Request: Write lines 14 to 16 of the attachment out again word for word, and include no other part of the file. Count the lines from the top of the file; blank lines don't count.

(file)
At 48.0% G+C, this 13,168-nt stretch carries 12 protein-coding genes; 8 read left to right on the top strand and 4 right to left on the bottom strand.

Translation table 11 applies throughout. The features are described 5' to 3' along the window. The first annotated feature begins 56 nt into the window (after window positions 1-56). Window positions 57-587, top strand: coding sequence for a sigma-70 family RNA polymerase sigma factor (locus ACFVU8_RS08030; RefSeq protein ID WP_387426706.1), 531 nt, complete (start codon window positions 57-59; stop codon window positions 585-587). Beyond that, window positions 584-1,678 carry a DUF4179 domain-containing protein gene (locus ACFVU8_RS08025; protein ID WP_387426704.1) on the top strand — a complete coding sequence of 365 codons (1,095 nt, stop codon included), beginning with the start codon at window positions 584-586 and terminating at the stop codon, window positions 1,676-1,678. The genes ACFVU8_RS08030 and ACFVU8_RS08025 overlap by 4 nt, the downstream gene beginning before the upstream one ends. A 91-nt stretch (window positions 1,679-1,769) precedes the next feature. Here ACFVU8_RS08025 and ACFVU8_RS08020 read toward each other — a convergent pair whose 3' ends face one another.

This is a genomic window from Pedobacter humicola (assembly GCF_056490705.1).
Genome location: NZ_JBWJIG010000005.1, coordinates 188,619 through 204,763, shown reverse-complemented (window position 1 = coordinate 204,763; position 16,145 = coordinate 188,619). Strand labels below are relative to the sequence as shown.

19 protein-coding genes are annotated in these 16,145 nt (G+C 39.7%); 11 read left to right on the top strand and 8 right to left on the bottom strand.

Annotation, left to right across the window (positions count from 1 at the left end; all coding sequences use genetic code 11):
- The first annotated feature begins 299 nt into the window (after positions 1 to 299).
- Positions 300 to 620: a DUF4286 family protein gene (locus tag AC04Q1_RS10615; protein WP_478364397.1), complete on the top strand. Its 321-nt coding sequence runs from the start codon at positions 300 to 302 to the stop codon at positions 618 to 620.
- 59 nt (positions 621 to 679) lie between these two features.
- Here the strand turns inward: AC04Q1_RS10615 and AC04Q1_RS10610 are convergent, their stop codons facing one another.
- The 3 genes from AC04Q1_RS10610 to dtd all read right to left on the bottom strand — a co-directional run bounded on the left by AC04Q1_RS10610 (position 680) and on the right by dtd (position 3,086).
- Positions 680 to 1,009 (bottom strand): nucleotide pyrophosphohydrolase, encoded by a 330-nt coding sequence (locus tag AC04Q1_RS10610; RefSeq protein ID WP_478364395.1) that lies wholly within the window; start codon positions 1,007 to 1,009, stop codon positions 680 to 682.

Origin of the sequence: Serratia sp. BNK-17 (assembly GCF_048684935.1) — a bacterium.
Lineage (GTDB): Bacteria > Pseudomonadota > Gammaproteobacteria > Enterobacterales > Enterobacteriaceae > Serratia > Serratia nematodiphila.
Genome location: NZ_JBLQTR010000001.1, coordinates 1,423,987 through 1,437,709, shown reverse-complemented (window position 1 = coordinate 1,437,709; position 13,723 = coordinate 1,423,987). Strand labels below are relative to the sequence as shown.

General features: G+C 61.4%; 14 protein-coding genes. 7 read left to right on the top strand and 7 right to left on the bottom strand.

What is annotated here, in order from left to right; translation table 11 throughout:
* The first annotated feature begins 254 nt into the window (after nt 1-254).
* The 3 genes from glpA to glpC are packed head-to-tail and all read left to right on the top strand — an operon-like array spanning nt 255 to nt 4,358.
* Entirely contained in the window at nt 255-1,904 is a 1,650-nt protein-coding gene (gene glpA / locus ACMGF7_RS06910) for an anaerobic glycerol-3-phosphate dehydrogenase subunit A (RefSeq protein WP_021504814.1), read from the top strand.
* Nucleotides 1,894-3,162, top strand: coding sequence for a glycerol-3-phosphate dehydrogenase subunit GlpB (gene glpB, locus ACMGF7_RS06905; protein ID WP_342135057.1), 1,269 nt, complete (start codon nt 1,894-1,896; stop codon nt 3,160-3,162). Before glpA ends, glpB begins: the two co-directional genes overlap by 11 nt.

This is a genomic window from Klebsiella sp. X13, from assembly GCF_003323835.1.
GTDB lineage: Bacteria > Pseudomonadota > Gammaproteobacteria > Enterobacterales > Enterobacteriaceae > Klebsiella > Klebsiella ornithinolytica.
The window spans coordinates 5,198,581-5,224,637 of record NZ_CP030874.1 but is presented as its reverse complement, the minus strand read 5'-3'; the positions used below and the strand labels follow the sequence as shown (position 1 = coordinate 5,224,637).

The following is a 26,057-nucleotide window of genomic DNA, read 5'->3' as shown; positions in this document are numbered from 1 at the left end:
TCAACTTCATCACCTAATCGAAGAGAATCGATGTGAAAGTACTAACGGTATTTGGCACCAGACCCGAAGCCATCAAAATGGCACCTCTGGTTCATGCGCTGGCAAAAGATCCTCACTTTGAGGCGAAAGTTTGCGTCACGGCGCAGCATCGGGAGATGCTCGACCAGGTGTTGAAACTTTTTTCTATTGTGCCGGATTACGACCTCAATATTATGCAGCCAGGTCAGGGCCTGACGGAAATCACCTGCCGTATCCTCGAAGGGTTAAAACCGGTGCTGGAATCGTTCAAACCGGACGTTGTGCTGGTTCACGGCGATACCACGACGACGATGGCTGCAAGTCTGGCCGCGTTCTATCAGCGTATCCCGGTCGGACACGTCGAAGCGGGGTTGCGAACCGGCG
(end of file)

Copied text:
Lineage (GTDB): Bacteria > Pseudomonadota > Gammaproteobacteria > Enterobacterales > Enterobacteriaceae > Serratia > Serratia nematodiphila.
Genome location: NZ_JBLQTR010000001.1, coordinates 1,423,987 through 1,437,709, shown reverse-complemented (window position 1 = coordinate 1,437,709; position 13,723 = coordinate 1,423,987). Strand labels below are relative to the sequence as shown.

General features: G+C 61.4%; 14 protein-coding genes. 7 read left to right on the top strand and 7 right to left on the bottom strand.